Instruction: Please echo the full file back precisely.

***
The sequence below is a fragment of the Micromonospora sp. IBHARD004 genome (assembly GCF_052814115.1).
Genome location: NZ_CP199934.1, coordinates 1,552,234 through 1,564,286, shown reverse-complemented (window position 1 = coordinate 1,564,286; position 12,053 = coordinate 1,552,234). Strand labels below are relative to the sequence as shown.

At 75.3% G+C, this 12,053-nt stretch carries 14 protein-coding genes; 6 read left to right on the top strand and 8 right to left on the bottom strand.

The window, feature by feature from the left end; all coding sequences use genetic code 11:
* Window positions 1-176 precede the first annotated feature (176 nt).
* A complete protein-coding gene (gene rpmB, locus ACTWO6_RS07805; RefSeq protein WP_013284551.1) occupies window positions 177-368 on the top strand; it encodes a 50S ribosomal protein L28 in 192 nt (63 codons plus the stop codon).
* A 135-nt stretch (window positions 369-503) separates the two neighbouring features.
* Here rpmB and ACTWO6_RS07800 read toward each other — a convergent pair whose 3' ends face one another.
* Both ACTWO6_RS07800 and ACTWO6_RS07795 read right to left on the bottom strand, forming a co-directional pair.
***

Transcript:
The sequence below is a fragment of the Micromonospora sp. IBHARD004 genome (assembly GCF_052814115.1).
Genome location: NZ_CP199934.1, coordinates 1,552,234 through 1,564,286, shown reverse-complemented (window position 1 = coordinate 1,564,286; position 12,053 = coordinate 1,552,234). Strand labels below are relative to the sequence as shown.

At 75.3% G+C, this 12,053-nt stretch carries 14 protein-coding genes; 6 read left to right on the top strand and 8 right to left on the bottom strand.

The window, feature by feature from the left end; all coding sequences use genetic code 11:
* Window positions 1-176 precede the first annotated feature (176 nt).
* A complete protein-coding gene (gene rpmB, locus ACTWO6_RS07805; RefSeq protein WP_013284551.1) occupies window positions 177-368 on the top strand; it encodes a 50S ribosomal protein L28 in 192 nt (63 codons plus the stop codon).
* A 135-nt stretch (window positions 369-503) separates the two neighbouring features.
* Here rpmB and ACTWO6_RS07800 read toward each other — a convergent pair whose 3' ends face one another.
* Both ACTWO6_RS07800 and ACTWO6_RS07795 read right to left on the bottom strand, forming a co-directional pair.